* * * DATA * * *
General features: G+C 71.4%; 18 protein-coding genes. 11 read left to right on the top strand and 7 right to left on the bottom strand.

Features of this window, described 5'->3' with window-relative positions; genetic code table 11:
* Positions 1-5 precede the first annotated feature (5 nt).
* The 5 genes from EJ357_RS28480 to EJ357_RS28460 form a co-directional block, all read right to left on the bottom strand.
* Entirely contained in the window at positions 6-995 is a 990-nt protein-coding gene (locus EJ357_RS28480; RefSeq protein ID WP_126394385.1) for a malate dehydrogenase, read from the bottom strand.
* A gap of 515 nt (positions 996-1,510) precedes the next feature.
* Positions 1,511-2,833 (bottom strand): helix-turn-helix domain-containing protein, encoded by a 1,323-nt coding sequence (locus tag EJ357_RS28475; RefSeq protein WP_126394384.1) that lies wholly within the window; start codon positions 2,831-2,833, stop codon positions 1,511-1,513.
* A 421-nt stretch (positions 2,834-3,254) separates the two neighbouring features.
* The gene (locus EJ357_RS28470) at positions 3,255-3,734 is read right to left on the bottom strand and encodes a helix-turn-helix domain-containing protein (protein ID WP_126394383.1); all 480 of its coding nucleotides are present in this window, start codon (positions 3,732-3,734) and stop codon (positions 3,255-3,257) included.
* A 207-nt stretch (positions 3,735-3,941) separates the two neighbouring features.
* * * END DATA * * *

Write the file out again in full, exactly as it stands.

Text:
General features: G+C 71.4%; 18 protein-coding genes. 11 read left to right on the top strand and 7 right to left on the bottom strand.

Features of this window, described 5'->3' with window-relative positions; genetic code table 11:
* Positions 1-5 precede the first annotated feature (5 nt).
* The 5 genes from EJ357_RS28480 to EJ357_RS28460 form a co-directional block, all read right to left on the bottom strand.
* Entirely contained in the window at positions 6-995 is a 990-nt protein-coding gene (locus EJ357_RS28480; RefSeq protein ID WP_126394385.1) for a malate dehydrogenase, read from the bottom strand.
* A gap of 515 nt (positions 996-1,510) precedes the next feature.
* Positions 1,511-2,833 (bottom strand): helix-turn-helix domain-containing protein, encoded by a 1,323-nt coding sequence (locus tag EJ357_RS28475; RefSeq protein WP_126394384.1) that lies wholly within the window; start codon positions 2,831-2,833, stop codon positions 1,511-1,513.
* A 421-nt stretch (positions 2,834-3,254) separates the two neighbouring features.
* The gene (locus EJ357_RS28470) at positions 3,255-3,734 is read right to left on the bottom strand and encodes a helix-turn-helix domain-containing protein (protein ID WP_126394383.1); all 480 of its coding nucleotides are present in this window, start codon (positions 3,732-3,734) and stop codon (positions 3,255-3,257) included.
* A 207-nt stretch (positions 3,735-3,941) separates the two neighbouring features.